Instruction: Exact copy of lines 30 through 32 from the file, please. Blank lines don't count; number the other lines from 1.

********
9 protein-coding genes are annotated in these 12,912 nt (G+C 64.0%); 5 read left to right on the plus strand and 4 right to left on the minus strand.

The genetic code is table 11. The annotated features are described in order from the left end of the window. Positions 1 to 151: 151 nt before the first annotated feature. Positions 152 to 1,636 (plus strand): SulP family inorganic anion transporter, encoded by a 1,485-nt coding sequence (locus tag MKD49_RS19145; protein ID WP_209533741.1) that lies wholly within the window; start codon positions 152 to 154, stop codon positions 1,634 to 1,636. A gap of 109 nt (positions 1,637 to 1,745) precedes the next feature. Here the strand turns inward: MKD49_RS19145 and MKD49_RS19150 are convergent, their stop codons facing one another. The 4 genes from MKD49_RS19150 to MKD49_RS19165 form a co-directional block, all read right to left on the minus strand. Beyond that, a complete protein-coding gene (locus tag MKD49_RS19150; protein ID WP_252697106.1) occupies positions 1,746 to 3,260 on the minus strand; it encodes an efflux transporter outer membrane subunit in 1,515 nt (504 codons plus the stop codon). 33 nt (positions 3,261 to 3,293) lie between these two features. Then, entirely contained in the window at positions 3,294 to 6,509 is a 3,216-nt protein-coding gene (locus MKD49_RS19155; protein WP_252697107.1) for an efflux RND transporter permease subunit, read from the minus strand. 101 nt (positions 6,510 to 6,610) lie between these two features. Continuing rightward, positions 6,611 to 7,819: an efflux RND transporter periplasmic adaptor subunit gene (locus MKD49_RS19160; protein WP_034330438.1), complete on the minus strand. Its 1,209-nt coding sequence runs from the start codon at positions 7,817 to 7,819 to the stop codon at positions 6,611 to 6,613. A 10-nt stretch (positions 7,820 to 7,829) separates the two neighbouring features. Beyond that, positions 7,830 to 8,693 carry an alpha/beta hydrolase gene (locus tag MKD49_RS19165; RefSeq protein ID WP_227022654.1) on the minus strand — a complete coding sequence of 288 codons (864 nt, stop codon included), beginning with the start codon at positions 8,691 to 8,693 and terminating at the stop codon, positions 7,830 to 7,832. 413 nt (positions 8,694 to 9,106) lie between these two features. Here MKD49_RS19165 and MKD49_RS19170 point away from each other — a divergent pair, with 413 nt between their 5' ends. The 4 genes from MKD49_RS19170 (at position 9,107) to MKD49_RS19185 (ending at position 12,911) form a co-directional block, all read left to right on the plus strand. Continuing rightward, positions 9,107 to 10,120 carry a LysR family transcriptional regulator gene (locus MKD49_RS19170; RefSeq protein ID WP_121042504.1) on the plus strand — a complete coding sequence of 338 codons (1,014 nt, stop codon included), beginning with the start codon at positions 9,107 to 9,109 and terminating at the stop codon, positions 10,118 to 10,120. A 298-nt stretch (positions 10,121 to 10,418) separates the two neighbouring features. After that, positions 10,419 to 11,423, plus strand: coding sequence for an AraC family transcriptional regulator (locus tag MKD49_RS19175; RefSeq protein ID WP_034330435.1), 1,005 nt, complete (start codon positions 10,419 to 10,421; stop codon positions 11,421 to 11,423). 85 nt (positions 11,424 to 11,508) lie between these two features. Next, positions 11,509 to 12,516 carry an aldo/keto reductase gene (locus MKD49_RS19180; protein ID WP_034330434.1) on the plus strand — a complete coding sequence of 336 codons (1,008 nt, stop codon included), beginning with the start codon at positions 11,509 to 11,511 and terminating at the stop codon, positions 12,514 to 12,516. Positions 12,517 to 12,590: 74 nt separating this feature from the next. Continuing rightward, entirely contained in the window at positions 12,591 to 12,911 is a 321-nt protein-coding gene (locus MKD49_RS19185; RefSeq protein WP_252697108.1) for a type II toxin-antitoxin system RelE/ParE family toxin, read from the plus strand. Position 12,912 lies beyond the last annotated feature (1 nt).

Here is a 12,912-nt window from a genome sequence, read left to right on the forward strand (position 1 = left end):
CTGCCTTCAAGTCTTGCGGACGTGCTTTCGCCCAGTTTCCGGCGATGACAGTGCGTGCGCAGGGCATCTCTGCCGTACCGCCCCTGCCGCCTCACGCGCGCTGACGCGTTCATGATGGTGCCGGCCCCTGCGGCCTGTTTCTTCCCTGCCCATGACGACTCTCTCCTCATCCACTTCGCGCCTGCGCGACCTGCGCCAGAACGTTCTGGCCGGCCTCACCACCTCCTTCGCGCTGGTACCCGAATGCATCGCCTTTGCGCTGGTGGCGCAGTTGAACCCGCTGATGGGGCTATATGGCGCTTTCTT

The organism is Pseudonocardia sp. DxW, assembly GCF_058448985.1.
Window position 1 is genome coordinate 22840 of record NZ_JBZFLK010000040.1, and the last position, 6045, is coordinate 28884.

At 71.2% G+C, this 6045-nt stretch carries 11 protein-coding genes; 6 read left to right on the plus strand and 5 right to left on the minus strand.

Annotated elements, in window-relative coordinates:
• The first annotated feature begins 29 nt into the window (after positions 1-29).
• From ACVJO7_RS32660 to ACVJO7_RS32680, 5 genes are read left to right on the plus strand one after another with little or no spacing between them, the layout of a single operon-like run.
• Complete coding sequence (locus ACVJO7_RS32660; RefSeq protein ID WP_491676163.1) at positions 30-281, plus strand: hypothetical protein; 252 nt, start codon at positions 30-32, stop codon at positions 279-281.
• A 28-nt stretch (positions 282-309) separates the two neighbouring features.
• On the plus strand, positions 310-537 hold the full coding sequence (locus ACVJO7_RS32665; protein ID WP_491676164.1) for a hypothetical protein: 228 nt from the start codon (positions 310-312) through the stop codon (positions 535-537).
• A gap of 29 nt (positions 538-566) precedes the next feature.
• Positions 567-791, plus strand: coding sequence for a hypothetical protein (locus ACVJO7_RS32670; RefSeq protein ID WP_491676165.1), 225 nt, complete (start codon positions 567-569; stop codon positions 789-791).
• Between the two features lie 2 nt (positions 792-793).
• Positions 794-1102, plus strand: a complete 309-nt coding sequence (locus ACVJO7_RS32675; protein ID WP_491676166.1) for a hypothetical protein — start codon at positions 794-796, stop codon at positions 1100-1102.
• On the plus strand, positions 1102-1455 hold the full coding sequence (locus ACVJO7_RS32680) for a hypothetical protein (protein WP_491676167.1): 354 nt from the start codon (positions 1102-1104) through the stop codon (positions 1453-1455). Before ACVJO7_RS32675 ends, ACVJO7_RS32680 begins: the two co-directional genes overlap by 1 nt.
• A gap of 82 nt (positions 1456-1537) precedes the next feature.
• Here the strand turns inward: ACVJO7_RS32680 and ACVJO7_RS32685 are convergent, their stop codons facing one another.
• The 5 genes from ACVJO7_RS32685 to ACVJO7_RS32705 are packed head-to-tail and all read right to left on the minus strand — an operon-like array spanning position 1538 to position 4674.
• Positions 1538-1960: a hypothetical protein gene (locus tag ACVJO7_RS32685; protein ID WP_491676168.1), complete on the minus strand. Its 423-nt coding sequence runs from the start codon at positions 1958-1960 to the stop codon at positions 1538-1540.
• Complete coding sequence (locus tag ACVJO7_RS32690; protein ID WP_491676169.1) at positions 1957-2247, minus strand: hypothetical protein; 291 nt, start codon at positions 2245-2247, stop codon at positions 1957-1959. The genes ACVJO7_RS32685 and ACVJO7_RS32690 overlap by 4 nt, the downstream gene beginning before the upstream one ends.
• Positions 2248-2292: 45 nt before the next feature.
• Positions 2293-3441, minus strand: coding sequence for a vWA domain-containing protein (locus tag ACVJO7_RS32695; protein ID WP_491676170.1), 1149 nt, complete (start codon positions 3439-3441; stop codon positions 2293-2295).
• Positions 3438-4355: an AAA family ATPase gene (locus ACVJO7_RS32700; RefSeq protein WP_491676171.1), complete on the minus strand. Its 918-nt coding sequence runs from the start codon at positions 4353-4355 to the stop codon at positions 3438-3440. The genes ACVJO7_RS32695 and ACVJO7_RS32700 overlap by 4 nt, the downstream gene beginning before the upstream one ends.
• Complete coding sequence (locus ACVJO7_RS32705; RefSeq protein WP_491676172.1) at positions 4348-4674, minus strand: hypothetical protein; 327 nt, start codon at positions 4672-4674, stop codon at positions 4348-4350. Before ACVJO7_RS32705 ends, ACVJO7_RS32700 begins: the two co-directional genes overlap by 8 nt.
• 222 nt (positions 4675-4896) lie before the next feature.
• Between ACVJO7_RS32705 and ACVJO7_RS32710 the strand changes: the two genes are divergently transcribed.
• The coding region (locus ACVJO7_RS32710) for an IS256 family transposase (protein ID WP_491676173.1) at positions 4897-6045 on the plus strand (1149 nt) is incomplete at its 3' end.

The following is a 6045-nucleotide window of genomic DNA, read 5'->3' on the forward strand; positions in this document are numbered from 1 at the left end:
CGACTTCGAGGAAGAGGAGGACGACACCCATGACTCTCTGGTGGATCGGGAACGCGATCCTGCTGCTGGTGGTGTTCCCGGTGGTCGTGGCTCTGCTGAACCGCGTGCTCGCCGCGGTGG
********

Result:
• The coding region (locus ACVJO7_RS32710) for an IS256 family transposase (protein ID WP_491676173.1) at positions 4897-6045 on the plus strand (1149 nt) is incomplete at its 3' end.

The following is a 6045-nucleotide window of genomic DNA, read 5'->3' on the forward strand; positions in this document are numbered from 1 at the left end:
CGACTTCGAGGAAGAGGAGGACGACACCCATGACTCTCTGGTGGATCGGGAACGCGATCCTGCTGCTGGTGGTGTTCCCGGTGGTCGTGGCTCTGCTGAACCGCGTGCTCGCCGCGGTGG